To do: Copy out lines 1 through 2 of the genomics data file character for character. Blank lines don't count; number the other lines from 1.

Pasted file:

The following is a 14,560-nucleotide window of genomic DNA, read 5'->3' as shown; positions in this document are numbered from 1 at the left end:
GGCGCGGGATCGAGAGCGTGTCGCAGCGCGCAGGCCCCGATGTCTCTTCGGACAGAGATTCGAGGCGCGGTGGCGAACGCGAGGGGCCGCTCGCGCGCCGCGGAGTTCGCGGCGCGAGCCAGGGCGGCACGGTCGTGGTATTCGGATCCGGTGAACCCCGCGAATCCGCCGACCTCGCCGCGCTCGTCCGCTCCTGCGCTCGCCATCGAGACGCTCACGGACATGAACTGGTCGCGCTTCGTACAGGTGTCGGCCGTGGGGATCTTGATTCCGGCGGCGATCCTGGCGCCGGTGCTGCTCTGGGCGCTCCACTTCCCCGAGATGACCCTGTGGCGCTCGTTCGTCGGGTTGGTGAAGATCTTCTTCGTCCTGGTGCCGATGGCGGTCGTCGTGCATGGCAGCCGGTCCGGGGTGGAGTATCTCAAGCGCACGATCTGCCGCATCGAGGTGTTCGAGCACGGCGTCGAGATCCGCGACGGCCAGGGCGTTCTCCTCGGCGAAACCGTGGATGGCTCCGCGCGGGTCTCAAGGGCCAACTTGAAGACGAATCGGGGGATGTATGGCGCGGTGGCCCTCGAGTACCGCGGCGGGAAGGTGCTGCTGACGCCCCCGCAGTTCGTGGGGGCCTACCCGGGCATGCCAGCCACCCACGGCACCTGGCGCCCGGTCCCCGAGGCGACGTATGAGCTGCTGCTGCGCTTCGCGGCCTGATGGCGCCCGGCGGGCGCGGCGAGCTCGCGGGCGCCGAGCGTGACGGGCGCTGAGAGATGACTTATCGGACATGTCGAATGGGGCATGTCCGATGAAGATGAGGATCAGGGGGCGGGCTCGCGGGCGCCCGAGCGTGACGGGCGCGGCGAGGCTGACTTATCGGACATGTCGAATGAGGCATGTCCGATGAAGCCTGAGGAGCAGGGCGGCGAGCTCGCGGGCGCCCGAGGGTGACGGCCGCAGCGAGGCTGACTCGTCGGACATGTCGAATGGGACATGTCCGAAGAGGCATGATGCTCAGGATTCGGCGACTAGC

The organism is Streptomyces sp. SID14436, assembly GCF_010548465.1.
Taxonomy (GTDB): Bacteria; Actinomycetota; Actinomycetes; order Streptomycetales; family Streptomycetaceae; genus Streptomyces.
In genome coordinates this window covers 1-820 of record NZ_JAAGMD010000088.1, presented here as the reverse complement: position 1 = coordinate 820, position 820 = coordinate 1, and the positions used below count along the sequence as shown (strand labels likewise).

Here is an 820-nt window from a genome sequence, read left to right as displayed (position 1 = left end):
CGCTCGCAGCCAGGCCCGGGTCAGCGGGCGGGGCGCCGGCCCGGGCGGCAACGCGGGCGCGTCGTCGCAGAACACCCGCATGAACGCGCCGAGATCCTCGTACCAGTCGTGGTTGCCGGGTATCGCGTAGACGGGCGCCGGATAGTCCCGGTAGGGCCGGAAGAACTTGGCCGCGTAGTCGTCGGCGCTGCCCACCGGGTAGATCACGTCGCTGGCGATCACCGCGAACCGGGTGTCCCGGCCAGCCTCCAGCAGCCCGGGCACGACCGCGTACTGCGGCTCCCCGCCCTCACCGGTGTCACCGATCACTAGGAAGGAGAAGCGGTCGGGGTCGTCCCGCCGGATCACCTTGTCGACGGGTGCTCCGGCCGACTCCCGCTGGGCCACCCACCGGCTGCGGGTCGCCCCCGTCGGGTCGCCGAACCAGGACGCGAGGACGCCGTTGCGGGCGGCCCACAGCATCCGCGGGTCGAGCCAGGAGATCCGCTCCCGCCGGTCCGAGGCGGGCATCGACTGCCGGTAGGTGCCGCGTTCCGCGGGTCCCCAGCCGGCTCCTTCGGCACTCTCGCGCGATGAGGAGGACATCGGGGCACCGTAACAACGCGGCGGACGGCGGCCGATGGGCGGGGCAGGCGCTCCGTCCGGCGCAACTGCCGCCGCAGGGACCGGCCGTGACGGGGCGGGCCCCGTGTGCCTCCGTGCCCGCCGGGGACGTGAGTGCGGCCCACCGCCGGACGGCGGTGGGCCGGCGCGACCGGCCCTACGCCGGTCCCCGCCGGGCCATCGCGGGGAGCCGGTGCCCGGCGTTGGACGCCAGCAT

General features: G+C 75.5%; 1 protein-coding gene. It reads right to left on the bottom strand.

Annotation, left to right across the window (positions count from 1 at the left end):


The following is a 14,560-nucleotide window of genomic DNA, read 5'->3' as shown; positions in this document are numbered from 1 at the left end:
GGCGCGGGATCGAGAGCGTGTCGCAGCGCGCAGGCCCCGATGTCTCTTCGGACAGAGATTCGAGGCGCGGTGGCGAACGCGAGGGGCCGCTCGCGCGCCGCGGAGTTCGCGGCGCGAGCCAGGGCGGCACGGTCGTGGTATTCGGATCCGGTGAACCCCGCGAATCCGCCGACCTCGCCGCGCTCGTCCGCTCCTGCGCTCGCCATCGAGACGCTCACGGACATGAACTGGTCGCGCTTCGTACAGGTGTCGGCCGTGGGGATCTTGATTCCGGCGGCGATCCTGGCGCCGGTGCTGCTCTGGGCGCTCCACTTCCCCGAGATGACCCTGTGGCGCTCGTTCGTCGGGTTGGTGAAGATCTTCTTCGTCCTGGTGCCGATGGCGGTCGTCGTGCATGGCAGCCGGTCCGGGGTGGAGTATCTCAAGCGCACGATCTGCCGCATCGAGGTGTTCGAGCACGGCGTCGAGATCCGCGACGGCCAGGGCGTTCTCCTCGGCGAAACCGTGGATGGCTCCGCGCGGGTCTCAAGGGCCAACTTGAAGACGAATCGGGGGATGTATGGCGCGGTGGCCCTCGAGTACCGCGGCGGGAAGGTGCTGCTGACGCCCCCGCAGTTCGTGGGGGCCTACCCGGGCATGCCAGCCACCCACGGCACCTGGCGCCCGGTCCCCGAGGCGACGTATGAGCTGCTGCTGCGCTTCGCGGCCTGATGGCGCCCGGCGGGCGCGGCGAGCTCGCGGGCGCCGAGCGTGACGGGCGCTGAGAGATGACTTATCGGACATGTCGAATGGGGCATGTCCGATGAAGATGAGGATCAGGGGGCGGGCTCGCGGGCGCCCGAGCGTGACGGGCGCGGCGAGGCTGACTTATCGGACATGTCGAATGAGGCATGTCCGATGAAGCCTGAGGAGCAGGGCGGCGAGCTCGCGGGCGCCCGAGGGTGACGGCCGCAGCGAGGCTGACTCGTCGGACATGTCGAATGGGACATGTCCGAAGAGGCATGATGCTCAGGATTCGGCGACTAGC